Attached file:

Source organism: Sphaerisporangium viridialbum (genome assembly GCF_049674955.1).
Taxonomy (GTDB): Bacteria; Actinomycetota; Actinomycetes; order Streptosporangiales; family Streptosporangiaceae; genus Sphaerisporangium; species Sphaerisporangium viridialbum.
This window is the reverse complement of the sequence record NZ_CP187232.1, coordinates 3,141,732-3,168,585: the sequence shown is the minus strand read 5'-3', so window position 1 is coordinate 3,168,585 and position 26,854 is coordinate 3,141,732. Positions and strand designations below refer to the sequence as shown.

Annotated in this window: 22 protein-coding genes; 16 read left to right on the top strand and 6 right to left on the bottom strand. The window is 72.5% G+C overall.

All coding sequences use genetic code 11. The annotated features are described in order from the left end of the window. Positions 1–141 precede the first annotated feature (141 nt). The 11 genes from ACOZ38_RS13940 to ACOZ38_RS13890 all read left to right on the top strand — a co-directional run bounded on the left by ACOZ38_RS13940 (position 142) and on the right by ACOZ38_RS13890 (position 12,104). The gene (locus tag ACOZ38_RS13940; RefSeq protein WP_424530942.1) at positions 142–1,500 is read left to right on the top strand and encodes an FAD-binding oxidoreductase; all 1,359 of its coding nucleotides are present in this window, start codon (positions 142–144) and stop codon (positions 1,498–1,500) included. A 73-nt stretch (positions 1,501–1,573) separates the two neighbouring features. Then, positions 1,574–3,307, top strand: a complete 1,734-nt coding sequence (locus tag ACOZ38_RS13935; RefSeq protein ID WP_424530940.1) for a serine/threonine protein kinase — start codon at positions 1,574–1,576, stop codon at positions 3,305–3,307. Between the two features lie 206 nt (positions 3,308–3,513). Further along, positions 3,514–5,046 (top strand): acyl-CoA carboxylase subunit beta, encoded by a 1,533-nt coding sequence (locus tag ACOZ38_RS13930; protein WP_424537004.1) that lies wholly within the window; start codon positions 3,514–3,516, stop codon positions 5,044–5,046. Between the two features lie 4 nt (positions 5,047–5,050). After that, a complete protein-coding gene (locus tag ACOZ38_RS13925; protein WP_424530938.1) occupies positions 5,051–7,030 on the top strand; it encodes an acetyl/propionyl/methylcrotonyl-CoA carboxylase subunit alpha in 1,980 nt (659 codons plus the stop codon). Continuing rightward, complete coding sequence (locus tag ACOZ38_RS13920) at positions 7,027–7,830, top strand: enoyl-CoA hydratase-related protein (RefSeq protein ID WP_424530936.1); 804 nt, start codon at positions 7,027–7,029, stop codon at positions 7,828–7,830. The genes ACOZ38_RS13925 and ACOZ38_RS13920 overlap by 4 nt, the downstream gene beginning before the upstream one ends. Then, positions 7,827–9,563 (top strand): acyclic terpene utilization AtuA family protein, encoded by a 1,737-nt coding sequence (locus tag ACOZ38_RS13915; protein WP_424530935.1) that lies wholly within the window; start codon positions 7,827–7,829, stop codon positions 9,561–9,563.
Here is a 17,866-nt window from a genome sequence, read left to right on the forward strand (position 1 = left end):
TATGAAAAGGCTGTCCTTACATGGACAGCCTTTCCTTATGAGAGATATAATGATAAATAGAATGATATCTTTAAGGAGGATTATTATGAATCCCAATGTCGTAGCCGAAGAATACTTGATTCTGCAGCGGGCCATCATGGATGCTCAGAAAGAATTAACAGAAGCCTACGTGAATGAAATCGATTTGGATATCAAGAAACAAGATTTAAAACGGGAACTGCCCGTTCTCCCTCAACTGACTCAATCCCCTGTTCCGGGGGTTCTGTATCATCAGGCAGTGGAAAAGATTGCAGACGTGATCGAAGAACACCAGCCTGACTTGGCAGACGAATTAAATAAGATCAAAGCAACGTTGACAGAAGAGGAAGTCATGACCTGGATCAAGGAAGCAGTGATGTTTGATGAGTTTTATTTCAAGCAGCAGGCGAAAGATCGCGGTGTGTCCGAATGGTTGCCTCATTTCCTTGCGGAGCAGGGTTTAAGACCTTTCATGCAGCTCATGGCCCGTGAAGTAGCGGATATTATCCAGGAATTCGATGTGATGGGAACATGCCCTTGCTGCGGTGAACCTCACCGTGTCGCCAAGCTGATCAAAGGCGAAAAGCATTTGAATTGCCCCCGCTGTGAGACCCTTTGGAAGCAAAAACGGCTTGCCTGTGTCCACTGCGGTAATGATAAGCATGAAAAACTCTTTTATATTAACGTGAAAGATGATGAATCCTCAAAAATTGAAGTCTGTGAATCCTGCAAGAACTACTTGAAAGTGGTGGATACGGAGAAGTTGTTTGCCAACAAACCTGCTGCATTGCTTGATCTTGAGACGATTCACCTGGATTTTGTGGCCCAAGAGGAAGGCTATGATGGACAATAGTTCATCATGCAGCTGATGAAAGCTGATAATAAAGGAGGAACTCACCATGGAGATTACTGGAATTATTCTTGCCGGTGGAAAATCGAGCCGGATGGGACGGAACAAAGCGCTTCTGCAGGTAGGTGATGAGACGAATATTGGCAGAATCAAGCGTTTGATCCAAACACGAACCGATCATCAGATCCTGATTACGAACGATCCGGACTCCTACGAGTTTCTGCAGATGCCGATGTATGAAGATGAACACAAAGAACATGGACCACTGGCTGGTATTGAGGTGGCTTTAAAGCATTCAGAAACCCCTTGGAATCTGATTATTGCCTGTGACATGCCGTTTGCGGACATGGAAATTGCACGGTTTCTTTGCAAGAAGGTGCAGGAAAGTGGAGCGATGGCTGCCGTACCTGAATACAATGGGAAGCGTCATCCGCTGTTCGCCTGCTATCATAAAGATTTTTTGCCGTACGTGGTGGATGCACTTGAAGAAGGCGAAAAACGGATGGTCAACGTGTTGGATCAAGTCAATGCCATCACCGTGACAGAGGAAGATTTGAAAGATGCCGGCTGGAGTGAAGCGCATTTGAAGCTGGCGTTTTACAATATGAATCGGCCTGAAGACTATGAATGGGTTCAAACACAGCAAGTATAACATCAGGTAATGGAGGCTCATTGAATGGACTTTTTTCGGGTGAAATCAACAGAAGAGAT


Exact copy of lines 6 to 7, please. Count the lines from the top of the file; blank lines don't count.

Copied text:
Here is a 17,866-nt window from a genome sequence, read left to right on the forward strand (position 1 = left end):
TATGAAAAGGCTGTCCTTACATGGACAGCCTTTCCTTATGAGAGATATAATGATAAATAGAATGATATCTTTAAGGAGGATTATTATGAATCCCAATGTCGTAGCCGAAGAATACTTGATTCTGCAGCGGGCCATCATGGATGCTCAGAAAGAATTAACAGAAGCCTACGTGAATGAAATCGATTTGGATATCAAGAAACAAGATTTAAAACGGGAACTGCCCGTTCTCCCTCAACTGACTCAATCCCCTGTTCCGGGGGTTCTGTATCATCAGGCAGTGGAAAAGATTGCAGACGTGATCGAAGAACACCAGCCTGACTTGGCAGACGAATTAAATAAGATCAAAGCAACGTTGACAGAAGAGGAAGTCATGACCTGGATCAAGGAAGCAGTGATGTTTGATGAGTTTTATTTCAAGCAGCAGGCGAAAGATCGCGGTGTGTCCGAATGGTTGCCTCATTTCCTTGCGGAGCAGGGTTTAAGACCTTTCATGCAGCTCATGGCCCGTGAAGTAGCGGATATTATCCAGGAATTCGATGTGATGGGAACATGCCCTTGCTGCGGTGAACCTCACCGTGTCGCCAAGCTGATCAAAGGCGAAAAGCATTTGAATTGCCCCCGCTGTGAGACCCTTTGGAAGCAAAAACGGCTTGCCTGTGTCCACTGCGGTAATGATAAGCATGAAAAACTCTTTTATATTAACGTGAAAGATGATGAATCCTCAAAAATTGAAGTCTGTGAATCCTGCAAGAACTACTTGAAAGTGGTGGATACGGAGAAGTTGTTTGCCAACAAACCTGCTGCATTGCTTGATCTTGAGACGATTCACCTGGATTTTGTGGCCCAAGAGGAAGGCTATGATGGACAATAGTTCATCATGCAGCTGATGAAAGCTGATAATAAAGGAGGAACTCACCATGGAGATTACTGGAATTATTCTTGCCGGTGGAAAATCGAGCCGGATGGGACGGAACAAAGCGCTTCTGCAGGTAGGTGATGAGACGAATATTGGCAGAATCAAGCGTTTGATCCAAACACGAACCGATCATCAGATCCTGATTACGAACGATCCGGACTCCTACGAGTTTCTGCAGATGCCGATGTATGAAGATGAACACAAAGAACATGGACCACTGGCTGGTATTGAGGTGGCTTTAAAGCATTCAGAAACCCCTTGGAATCTGATTATTGCCTGTGACATGCCGTTTGCGGACATGGAAATTGCACGGTTTCTTTGCAAGAAGGTGCAGGAAAGTGGAGCGATGGCTGCCGTACCTGAATACAATGGGAAGCGTCATCCGCTGTTCGCCTGCTATCATAAAGATTTTTTGCCGTACGTGGTGGATGCACTTGAAGAAGGCGAAAAACGGATGGTCAACGTGTTGGATCAAGTCAATGCCATCACCGTGACAGAGGAAGATTTGAAAGATGCCGGCTGGAGTGAAGCGCATTTGAAGCTGGCGTTTTACAATATGAATCGGCCTGAAGACTATGAATGGGTTCAAACACAGCAAGTATAACATCAGGTAATGGAGGCTCATTGAATGGACTTTTTTCGGGTGAAATCAACAGAAGAGAT